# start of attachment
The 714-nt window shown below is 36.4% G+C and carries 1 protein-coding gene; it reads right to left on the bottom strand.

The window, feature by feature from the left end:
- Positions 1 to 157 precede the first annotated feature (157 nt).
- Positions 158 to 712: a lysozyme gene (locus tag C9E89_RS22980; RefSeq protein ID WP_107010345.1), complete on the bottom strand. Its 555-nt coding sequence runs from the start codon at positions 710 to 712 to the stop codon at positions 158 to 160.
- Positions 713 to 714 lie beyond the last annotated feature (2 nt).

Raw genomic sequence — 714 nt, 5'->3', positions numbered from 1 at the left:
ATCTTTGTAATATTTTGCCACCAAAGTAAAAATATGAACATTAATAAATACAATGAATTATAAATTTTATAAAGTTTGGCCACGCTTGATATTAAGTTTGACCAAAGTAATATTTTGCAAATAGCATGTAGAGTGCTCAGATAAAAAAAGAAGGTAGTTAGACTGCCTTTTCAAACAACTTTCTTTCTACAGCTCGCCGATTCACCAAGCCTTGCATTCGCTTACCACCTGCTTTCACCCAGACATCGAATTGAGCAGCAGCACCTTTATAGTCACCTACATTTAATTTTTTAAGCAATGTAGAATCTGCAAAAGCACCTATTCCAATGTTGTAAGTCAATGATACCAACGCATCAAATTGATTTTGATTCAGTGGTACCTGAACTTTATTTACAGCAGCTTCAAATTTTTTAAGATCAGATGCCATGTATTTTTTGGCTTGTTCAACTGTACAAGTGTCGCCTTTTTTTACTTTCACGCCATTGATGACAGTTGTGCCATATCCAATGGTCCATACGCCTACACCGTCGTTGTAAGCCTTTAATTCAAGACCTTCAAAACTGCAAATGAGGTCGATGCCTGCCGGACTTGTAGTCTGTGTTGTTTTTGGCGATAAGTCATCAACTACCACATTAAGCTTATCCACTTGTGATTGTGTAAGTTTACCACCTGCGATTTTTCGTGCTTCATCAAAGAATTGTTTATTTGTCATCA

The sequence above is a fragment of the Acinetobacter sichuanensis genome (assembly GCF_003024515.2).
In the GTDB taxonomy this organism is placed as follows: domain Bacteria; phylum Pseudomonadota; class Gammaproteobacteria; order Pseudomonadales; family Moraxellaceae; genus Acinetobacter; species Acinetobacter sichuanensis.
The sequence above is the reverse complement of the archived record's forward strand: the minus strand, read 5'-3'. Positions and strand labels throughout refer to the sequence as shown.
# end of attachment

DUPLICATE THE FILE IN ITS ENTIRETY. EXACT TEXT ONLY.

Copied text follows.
The 714-nt window shown below is 36.4% G+C and carries 1 protein-coding gene; it reads right to left on the bottom strand.

The window, feature by feature from the left end:
- Positions 1 to 157 precede the first annotated feature (157 nt).
- Positions 158 to 712: a lysozyme gene (locus tag C9E89_RS22980; RefSeq protein ID WP_107010345.1), complete on the bottom strand. Its 555-nt coding sequence runs from the start codon at positions 710 to 712 to the stop codon at positions 158 to 160.
- Positions 713 to 714 lie beyond the last annotated feature (2 nt).

Raw genomic sequence — 714 nt, 5'->3', positions numbered from 1 at the left:
ATCTTTGTAATATTTTGCCACCAAAGTAAAAATATGAACATTAATAAATACAATGAATTATAAATTTTATAAAGTTTGGCCACGCTTGATATTAAGTTTGACCAAAGTAATATTTTGCAAATAGCATGTAGAGTGCTCAGATAAAAAAAGAAGGTAGTTAGACTGCCTTTTCAAACAACTTTCTTTCTACAGCTCGCCGATTCACCAAGCCTTGCATTCGCTTACCACCTGCTTTCACCCAGACATCGAATTGAGCAGCAGCACCTTTATAGTCACCTACATTTAATTTTTTAAGCAATGTAGAATCTGCAAAAGCACCTATTCCAATGTTGTAAGTCAATGATACCAACGCATCAAATTGATTTTGATTCAGTGGTACCTGAACTTTATTTACAGCAGCTTCAAATTTTTTAAGATCAGATGCCATGTATTTTTTGGCTTGTTCAACTGTACAAGTGTCGCCTTTTTTTACTTTCACGCCATTGATGACAGTTGTGCCATATCCAATGGTCCATACGCCTACACCGTCGTTGTAAGCCTTTAATTCAAGACCTTCAAAACTGCAAATGAGGTCGATGCCTGCCGGACTTGTAGTCTGTGTTGTTTTTGGCGATAAGTCATCAACTACCACATTAAGCTTATCCACTTGTGATTGTGTAAGTTTACCACCTGCGATTTTTCGTGCTTCATCAAAGAATTGTTTATTTGTCATCA

The sequence above is a fragment of the Acinetobacter sichuanensis genome (assembly GCF_003024515.2).
In the GTDB taxonomy this organism is placed as follows: domain Bacteria; phylum Pseudomonadota; class Gammaproteobacteria; order Pseudomonadales; family Moraxellaceae; genus Acinetobacter; species Acinetobacter sichuanensis.
The sequence above is the reverse complement of the archived record's forward strand: the minus strand, read 5'-3'. Positions and strand labels throughout refer to the sequence as shown.